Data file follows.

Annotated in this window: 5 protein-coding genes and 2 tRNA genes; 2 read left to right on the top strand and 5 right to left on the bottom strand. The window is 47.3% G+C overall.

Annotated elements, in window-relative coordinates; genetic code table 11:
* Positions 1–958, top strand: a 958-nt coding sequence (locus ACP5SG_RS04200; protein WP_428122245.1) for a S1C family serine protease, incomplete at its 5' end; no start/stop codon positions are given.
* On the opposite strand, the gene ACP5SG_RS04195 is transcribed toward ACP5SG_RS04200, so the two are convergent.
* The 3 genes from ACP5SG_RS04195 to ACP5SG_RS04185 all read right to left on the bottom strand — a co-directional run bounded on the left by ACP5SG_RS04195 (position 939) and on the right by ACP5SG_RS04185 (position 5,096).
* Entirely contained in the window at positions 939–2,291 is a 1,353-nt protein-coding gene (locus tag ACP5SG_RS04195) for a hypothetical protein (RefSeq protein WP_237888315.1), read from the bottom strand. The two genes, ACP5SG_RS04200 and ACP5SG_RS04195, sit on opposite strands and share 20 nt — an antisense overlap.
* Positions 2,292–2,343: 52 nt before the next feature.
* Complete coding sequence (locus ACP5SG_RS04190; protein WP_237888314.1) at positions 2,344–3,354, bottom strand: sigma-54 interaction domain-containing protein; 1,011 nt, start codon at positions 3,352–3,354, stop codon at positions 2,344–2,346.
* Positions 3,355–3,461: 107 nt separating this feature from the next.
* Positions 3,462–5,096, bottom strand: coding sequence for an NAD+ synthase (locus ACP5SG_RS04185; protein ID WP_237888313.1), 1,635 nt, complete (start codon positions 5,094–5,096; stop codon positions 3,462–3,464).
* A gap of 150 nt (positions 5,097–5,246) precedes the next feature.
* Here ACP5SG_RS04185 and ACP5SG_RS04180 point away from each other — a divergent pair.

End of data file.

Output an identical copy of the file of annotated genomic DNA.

Annotated in this window: 5 protein-coding genes and 2 tRNA genes; 2 read left to right on the top strand and 5 right to left on the bottom strand. The window is 47.3% G+C overall.

Annotated elements, in window-relative coordinates; genetic code table 11:
* Positions 1–958, top strand: a 958-nt coding sequence (locus ACP5SG_RS04200; protein WP_428122245.1) for a S1C family serine protease, incomplete at its 5' end; no start/stop codon positions are given.
* On the opposite strand, the gene ACP5SG_RS04195 is transcribed toward ACP5SG_RS04200, so the two are convergent.
* The 3 genes from ACP5SG_RS04195 to ACP5SG_RS04185 all read right to left on the bottom strand — a co-directional run bounded on the left by ACP5SG_RS04195 (position 939) and on the right by ACP5SG_RS04185 (position 5,096).
* Entirely contained in the window at positions 939–2,291 is a 1,353-nt protein-coding gene (locus tag ACP5SG_RS04195) for a hypothetical protein (RefSeq protein WP_237888315.1), read from the bottom strand. The two genes, ACP5SG_RS04200 and ACP5SG_RS04195, sit on opposite strands and share 20 nt — an antisense overlap.
* Positions 2,292–2,343: 52 nt before the next feature.
* Complete coding sequence (locus ACP5SG_RS04190; protein WP_237888314.1) at positions 2,344–3,354, bottom strand: sigma-54 interaction domain-containing protein; 1,011 nt, start codon at positions 3,352–3,354, stop codon at positions 2,344–2,346.
* Positions 3,355–3,461: 107 nt separating this feature from the next.
* Positions 3,462–5,096, bottom strand: coding sequence for an NAD+ synthase (locus ACP5SG_RS04185; protein ID WP_237888313.1), 1,635 nt, complete (start codon positions 5,094–5,096; stop codon positions 3,462–3,464).
* A gap of 150 nt (positions 5,097–5,246) precedes the next feature.
* Here ACP5SG_RS04185 and ACP5SG_RS04180 point away from each other — a divergent pair.